JUDGMENT:    ORIGINAL  JURISDICTION: In the matter of the Contempt  of Court  proceedings relating to the printing, publishing  and circulation  of a pamphlet over the name of Hira  Lal  Dixit (General-Secretary, Praja Socialist Party, Mainpur) entitled "HAMARA  VAHAN VIBRAG" arising out of (Civil)  Petition  No. 379 of 1953. (Hira Lal Dixit v. The State of Uttar Pradesh).    The  Attorney-General for India (P.  A. Mehta, with  him) to assist the Court.     S.C. Issacs (R.  Patnaik and S. S. Shukla, with him) for respondent No. I (Hira Lal Dixit).    Mohan  Lal Saxena and S. S. Shukla for respondent  No.  2 (Kishore Dutt Paliwal).    S.S. Shukla for respondent No. 3 (Printer, Sainik Press).                             679 1954.  October 1. The Judgment of the Court was delivered by     DAS  J.-This Rule was issued by this Court on  the  16th September, 1954, calling upon the respondents to appear  and show  cause  why they should not be  proceeded  against  for contempt of this Court.    It  is  desirable  to  mention at  the  outset  the  cir- cumstances  in which it became necessary for this  Court  to issue this Rule.  On the 14th September, 1954, there were on that  day’s  cause list for hearing and final  disposal  two appeals, being ’Appeal No. 182 of 1954 (Saghir Ahmad v.  The State  of  Uttar Pradesh and Others) and Appeal No.  183  of 1954  (Mirza  Hasan Agha v. The State of Uttar  Pradesh  and Others).   A large number of writ petitions, 224 in  number, under  article  32  of the  Constitution  raising  the  same questions  were also on the cause list for that  day.   Both the  appellants  and  all the petitioners  were  engaged  in carrying  on businesses as carriers of passengers and  goods by motor buses or lorries on different routes under licenses issued by the State of Uttar Pradesh and in cases where  the route   passed   into  or  through  the  State   of   Delhi, countersigned  by  that State.  Some of  these  persons  had originally  been granted permanent permits by  the  Regional Transport   Authority.    Pursuant   to   the   policy    of nationalisation  of  road transport business  the  State  of Uttar Pradesh made declarations under section 3 of the Uttar Pradesh  State Road Transport Act, 1950, to the effect  that road transport services on certain routes should be run  and operated by the State Government in the manner mentioned  in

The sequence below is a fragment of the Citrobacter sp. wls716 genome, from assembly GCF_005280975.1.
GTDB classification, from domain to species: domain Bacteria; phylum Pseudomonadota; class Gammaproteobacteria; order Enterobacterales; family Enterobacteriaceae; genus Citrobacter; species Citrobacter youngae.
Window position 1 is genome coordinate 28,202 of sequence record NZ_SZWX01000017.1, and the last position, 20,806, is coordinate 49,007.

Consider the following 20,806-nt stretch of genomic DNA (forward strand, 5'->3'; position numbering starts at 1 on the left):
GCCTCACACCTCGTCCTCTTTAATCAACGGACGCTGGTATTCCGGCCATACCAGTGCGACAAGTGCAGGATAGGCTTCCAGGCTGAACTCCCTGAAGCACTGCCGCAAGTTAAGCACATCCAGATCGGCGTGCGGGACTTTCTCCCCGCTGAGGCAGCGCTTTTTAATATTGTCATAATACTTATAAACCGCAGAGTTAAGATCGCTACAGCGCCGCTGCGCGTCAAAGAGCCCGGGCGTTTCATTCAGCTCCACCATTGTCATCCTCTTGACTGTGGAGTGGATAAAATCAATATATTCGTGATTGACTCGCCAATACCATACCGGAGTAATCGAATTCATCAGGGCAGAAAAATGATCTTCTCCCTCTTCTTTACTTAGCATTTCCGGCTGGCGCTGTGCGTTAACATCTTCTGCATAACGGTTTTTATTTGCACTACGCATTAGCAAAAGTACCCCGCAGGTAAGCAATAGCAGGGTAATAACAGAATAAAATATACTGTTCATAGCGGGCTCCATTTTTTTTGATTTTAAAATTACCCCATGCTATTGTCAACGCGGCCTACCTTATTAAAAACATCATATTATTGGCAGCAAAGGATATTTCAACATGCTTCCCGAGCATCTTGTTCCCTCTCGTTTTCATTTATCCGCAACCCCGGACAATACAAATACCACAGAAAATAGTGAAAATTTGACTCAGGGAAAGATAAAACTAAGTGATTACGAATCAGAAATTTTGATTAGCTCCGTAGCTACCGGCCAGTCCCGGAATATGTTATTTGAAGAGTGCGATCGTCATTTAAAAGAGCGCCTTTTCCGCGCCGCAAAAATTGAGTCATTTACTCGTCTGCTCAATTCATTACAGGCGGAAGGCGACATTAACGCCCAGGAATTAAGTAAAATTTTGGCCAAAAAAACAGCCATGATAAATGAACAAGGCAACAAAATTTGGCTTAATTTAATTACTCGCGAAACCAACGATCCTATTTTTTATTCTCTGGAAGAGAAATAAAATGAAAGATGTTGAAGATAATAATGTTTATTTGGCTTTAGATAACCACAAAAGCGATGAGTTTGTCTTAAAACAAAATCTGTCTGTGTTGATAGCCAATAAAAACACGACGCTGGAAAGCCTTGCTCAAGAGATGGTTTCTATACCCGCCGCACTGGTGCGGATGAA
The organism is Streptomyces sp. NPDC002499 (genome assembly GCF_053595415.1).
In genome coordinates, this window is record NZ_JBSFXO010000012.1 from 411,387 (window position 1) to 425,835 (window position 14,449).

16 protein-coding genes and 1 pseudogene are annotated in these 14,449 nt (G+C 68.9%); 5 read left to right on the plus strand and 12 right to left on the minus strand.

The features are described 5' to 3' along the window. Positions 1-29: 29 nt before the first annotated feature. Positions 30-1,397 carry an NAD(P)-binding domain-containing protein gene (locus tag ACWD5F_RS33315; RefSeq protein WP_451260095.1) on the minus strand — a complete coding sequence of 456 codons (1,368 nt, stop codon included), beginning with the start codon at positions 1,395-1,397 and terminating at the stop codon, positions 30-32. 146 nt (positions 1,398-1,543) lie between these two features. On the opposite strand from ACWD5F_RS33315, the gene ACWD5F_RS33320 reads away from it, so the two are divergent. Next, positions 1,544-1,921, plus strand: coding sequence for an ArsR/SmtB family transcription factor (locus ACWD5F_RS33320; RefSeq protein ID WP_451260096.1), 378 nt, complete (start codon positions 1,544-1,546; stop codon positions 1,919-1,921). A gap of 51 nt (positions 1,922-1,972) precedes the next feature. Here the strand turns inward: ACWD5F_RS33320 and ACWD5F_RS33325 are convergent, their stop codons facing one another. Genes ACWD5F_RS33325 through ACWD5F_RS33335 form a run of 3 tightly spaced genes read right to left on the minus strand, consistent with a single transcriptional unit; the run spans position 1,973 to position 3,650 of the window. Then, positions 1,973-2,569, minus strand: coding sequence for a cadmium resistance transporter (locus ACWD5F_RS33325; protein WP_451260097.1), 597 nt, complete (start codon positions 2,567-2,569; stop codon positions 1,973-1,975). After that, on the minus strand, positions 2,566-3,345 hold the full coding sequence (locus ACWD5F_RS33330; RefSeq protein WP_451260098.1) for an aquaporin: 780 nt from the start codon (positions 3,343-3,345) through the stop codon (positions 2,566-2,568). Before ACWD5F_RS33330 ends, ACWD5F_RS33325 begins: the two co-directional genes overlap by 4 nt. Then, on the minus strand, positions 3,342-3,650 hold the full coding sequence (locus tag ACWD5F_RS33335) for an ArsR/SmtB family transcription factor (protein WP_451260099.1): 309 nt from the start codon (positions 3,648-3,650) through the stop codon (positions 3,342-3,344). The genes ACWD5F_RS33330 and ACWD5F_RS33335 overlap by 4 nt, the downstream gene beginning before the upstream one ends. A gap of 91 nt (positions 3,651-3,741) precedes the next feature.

the  relevant declarations and it also published schemes  of road  transport  services under section 4 of that  Act.   In furtherance  of  its object the State  Government  began  to serve  notices  on  the licensees to stop  plying  buses  on specified  routes.  The appellant thereupon applied  to  the Allahabad  High Court for a writ of mandamus  directing  the State  Government and its Minister of Transport to  withdraw the  declaration made under section 3 of the  Uttar  Pradesh Road  Transport  Act, 1950, in respect of  their  respective routes and directing them and their officers to refrain from proceeding further under sections 4 and 680 5  of  that Act and not to interfere with the  operation  of their  respective  stage carriages and for  other  ancillary reliefs.   By an order made on the 17th November, 1953,  the Allahabad High Court dismissed those, applications.  The two petitioners thereupon filed these two appeals in this  Court after having obtained a certificate from the Allahabad  High Court  under  article  132(1)  of  the  Constitution.    The appellants obtained orders for stay of proceedings until the determination of their appeals.  In view of the decision  of the Allahabad High Court many other persons holding licenses for plying motor stage carriages or contract carriages  came direct to this Court with applications under article 32  for appropriate  writs  and obtained interim stay.   As  already stated, the two appeals and all those numerous  applications were posted on the cause list for the 14th September,  1954, for final disposal.  The respondent, Hira Lal Dixit, was the petitioner  in  one  of those writ  applications.   The  two appeals  were  called on for hearing on that  day  and  were part-heard.  The hearing continued for the whole of the 15th and  16th  September, 1954, and was concluded  on  the  17th September,  1954, when the Court took time  for  considering its  decision.   The  Court  has  not  ’yet  delivered   its judgment.   A  large  number  of  persons,  presumably   the petitioners  in the writ petitions or  otherwise  interested therein,  attended  the Court on all those  dates,  for  the result  of the decision of the appeals would  also  conclude the writ petitions.  It appears that on the 15th  September, 1954,   a  leaflet  printed  in  the  Hindi   language   and characters, consisting of 18 pages, intituled "Hamara  Vahan Vibhag" meaning "Our Transport Department", purporting to be written  by the respondent Hira Lal Dixit and  containing  a foreword  purporting  to  be written  by  Sri  Krishna  Dutt Paliwal  and a block photograph of the respondent, Hira  Lal Dixit,  on  the  front page was  distributed  in  the  Court premises.   The leaflet contained a graphic account  of  the harassment and indignity said to have been meted out to  the writer by the State officers and the then State Minister  of Transport  in connection with the cancellation and  eventual restoration of his license 681 in respect of a passenger bus.  The second paragraph on page 15  of  that  leaflet  contained  a  passage  of  which  the following is an English translation prepared by an  advocate of this Court duly authorised in that behalf" The public has full  and firm faith in the Supreme Court, but sources  that are in the know say that the Government acts with partiality in  the  matter of appointment of those  Hon’ble  Judges  as Ambassadors,  Governors, High Commissioners, etc., who  give judgments  against Government but this has so far  not  made any  difference in the firmness and justice of  the  Hon’ble Judges.  "    The  leaflet  containing the  above  offending  paragraph having  been  brought to its notice the Court  on  the  16th